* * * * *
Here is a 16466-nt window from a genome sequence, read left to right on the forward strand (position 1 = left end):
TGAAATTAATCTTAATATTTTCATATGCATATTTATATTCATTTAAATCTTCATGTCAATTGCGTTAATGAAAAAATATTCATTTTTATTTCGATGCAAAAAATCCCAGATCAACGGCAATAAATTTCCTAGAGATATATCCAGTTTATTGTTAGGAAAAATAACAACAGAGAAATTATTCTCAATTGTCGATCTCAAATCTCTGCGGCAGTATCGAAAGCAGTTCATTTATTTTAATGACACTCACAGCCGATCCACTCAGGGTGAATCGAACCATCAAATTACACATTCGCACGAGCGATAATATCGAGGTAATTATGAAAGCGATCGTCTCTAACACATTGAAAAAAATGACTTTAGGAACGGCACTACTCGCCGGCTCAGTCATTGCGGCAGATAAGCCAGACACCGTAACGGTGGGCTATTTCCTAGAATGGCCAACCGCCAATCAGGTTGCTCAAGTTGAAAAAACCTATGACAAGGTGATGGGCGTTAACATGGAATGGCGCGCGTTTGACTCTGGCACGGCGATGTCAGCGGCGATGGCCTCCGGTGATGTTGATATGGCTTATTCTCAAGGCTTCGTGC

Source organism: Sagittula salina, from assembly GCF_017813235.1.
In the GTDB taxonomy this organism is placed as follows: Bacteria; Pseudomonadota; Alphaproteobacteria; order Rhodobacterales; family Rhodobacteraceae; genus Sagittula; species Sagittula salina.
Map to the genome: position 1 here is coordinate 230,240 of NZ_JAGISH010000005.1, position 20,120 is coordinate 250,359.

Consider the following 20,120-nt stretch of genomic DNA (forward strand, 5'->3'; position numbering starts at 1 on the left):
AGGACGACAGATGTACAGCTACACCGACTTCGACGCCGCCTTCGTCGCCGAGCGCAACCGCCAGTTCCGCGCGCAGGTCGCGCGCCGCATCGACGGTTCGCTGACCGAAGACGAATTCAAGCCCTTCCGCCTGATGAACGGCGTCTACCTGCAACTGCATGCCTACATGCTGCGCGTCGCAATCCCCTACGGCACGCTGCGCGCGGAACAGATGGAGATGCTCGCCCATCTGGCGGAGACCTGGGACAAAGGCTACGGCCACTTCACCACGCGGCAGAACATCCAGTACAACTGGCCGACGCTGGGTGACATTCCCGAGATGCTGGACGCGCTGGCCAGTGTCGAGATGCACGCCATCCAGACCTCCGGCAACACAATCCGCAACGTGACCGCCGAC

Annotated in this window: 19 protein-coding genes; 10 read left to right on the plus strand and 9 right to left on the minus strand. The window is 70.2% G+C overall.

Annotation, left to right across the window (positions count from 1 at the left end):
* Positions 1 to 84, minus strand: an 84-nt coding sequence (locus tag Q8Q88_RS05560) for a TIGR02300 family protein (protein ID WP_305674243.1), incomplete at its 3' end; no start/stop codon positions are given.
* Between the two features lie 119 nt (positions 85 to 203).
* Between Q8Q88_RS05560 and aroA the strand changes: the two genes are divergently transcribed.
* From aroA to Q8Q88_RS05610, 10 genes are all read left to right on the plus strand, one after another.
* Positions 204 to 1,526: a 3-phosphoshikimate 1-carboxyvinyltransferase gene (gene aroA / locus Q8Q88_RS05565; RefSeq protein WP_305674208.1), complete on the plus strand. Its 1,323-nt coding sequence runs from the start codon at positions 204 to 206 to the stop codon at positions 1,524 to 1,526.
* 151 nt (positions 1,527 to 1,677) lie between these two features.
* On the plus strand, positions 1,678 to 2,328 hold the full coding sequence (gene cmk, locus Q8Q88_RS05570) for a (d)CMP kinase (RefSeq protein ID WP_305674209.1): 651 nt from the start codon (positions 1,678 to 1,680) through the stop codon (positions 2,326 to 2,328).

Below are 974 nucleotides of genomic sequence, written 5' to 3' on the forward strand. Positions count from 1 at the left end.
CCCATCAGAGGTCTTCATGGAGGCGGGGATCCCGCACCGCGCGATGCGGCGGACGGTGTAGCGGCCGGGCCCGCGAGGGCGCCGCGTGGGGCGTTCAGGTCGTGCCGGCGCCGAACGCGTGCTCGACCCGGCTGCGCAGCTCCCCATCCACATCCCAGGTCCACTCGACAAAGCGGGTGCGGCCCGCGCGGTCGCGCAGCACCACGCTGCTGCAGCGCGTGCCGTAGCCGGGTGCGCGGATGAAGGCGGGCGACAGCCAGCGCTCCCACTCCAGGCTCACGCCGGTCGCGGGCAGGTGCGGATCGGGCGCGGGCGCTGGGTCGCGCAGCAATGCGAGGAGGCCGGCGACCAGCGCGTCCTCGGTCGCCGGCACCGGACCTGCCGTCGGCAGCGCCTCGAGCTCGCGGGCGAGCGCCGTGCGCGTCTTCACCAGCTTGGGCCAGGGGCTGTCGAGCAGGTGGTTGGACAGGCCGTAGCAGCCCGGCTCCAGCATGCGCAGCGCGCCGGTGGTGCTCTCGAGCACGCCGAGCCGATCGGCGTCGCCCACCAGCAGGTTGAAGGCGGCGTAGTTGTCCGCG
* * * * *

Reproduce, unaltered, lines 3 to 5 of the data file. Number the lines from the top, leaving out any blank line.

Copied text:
Source organism: Sagittula salina, from assembly GCF_017813235.1.
In the GTDB taxonomy this organism is placed as follows: Bacteria; Pseudomonadota; Alphaproteobacteria; order Rhodobacterales; family Rhodobacteraceae; genus Sagittula; species Sagittula salina.
Map to the genome: position 1 here is coordinate 230,240 of NZ_JAGISH010000005.1, position 20,120 is coordinate 250,359.